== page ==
innovative it is by comparison. 1912 was an era where most comedies
consisted of people being bonked on the head. In addition, most films
in the genre had no scripts. Instead, as the cameraman cranked the
camera, the director yelled suggestions while the actors improvised.
And, when they had no idea what to do next, the actors would shoot each
other in the butt with blanks or simply bonk the other guy on the head.
They weren't exactly sophisticated nor were they character or plot
In light of this, the few remaining films of John Bunny that exist today are a sharp contrast. His films are NOT based on bonking and show great care to the plot--a real honest to goodness plot, mind you! It's not surprising then that he became the first big film comedian in America, as his films had more depth to them. They also seemed to very often star Flora Finch--a very thin and tall woman who was a huge contrast to the very rotund and gnome-like John Bunny.
This film begins with John coming home late after staying out with the guys playing poker. When his wife confronts him, John swears off poker forever. However, a week later, he gets a letter from a club that welcomes him into membership and they meet every Wednesday night. Of course this is just a meeting with his pals to play poker and after a while his wife begins to suspect. So, she asks her cousin to investigate. However, when they discover the truth, instead of confronting him, they decide to play a trick on John and his friends. The cousin and his friends from the Bible study group all dress up like cops and raid the place--scaring the wits out of the men and hopefully convincing them to mend their ways. Surprisingly, this scene could have consisted of lots of bonking but instead is relatively underplayed--a good way to end the film.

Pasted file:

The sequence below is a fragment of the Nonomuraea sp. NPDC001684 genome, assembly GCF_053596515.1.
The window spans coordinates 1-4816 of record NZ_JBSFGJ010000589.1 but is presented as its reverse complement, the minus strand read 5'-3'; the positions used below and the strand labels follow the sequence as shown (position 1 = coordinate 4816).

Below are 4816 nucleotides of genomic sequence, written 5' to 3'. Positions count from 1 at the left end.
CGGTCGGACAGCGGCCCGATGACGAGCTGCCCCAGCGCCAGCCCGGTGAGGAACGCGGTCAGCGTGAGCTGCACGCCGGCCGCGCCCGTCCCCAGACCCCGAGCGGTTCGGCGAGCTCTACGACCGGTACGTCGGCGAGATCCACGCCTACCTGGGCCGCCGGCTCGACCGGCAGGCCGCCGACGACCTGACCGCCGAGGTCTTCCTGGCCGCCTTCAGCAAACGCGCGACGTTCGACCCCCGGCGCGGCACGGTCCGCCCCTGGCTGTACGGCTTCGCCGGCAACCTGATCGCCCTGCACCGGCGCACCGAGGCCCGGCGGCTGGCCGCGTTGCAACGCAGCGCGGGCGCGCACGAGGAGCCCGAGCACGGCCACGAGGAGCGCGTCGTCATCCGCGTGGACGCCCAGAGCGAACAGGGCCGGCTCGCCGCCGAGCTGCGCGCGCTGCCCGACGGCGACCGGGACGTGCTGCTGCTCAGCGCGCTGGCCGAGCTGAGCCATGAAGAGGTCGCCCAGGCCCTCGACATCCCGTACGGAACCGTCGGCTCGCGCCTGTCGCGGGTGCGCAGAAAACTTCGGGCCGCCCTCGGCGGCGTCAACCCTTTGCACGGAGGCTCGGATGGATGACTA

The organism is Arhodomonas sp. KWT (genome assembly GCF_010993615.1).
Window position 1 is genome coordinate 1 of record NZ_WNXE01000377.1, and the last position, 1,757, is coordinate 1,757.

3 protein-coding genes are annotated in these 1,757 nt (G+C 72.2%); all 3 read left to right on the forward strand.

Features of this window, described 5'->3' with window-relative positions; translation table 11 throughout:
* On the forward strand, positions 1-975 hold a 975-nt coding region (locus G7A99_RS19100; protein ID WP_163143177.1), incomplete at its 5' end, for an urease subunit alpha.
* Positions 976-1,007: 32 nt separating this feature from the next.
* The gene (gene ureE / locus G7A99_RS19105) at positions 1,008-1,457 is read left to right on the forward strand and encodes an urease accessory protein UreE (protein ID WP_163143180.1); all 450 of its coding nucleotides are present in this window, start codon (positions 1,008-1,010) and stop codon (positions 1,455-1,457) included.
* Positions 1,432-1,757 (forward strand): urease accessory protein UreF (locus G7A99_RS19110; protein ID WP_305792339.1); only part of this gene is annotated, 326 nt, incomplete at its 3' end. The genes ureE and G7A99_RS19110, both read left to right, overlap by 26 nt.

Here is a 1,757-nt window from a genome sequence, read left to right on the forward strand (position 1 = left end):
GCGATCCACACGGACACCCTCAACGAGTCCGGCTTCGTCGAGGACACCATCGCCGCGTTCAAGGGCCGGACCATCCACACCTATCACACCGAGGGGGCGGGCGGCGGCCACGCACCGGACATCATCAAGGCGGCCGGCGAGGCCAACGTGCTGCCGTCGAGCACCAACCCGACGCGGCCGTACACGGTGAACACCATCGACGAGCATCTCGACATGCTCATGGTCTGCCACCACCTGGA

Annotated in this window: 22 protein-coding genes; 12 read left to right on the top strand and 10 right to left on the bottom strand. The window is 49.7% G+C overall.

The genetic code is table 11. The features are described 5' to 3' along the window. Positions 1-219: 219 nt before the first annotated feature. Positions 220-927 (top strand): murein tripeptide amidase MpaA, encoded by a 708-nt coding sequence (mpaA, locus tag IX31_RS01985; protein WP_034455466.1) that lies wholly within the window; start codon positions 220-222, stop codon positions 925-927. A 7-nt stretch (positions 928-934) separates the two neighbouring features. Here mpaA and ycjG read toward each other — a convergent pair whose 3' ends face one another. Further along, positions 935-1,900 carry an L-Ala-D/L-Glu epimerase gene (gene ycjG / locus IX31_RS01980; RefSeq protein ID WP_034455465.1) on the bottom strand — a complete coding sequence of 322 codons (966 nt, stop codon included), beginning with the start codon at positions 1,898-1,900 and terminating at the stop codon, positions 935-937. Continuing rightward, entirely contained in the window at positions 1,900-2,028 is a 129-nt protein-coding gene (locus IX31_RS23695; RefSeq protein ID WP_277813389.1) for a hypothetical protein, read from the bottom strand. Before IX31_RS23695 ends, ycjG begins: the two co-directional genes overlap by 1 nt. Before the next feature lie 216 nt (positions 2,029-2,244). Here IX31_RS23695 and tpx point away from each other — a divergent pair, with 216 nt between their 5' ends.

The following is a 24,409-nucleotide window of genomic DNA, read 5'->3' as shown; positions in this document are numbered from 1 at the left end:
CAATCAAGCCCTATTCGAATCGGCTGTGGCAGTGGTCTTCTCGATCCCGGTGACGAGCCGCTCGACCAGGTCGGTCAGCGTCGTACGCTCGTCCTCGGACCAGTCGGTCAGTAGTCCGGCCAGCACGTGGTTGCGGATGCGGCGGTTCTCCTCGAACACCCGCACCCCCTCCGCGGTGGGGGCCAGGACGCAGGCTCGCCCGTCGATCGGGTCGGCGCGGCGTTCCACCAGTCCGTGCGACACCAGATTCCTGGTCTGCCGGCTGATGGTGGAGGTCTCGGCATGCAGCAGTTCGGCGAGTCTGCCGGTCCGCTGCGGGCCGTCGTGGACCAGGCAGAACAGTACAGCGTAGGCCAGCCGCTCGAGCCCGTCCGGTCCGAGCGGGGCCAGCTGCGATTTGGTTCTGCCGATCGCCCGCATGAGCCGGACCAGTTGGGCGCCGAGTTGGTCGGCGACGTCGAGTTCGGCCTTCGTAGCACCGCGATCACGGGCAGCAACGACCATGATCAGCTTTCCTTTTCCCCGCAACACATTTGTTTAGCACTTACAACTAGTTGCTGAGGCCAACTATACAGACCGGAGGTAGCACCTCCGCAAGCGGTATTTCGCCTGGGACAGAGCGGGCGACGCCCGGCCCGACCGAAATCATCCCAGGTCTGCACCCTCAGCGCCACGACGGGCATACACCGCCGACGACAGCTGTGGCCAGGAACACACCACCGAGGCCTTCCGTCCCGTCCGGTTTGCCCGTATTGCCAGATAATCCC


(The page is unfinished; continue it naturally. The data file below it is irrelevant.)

In many ways, you can see the future in this film. This plot, or at least a variation of it, has been done a bazillion times on television--ranging from "The Honeymooners" to "The Flintstones". So, obviously, Bunny hit on something that resonated as much then as it did decades later. Overall, a very good comedy short. It's just too bad there aren't many more Bunny films out there, as I've seen about a half dozen of his over 200 films and there just may not be any more available.
This is the second short I watched on YouTube that starred John Bunny and the first with Flora Finch as his wife. In this one, Bunny has lost another card game and he's promised Flora he's giving up. But his wife has found out that his rehab meetings are a cover so she gets her cousin to catch him in the act. I suppose the fact this was the first time this particular plot was presented in a filmed comedy gives this some points but personally, I didn't find anything here that was funny and the conversion wasn't too convincing to me. And since there were no real chases or slapstick of any kind, I guess there's not much I can recommend about this short except if you want to see something starring this forgotten duo, A Cure for Pokeritis is worth a look since there's so few of their movies still in existence.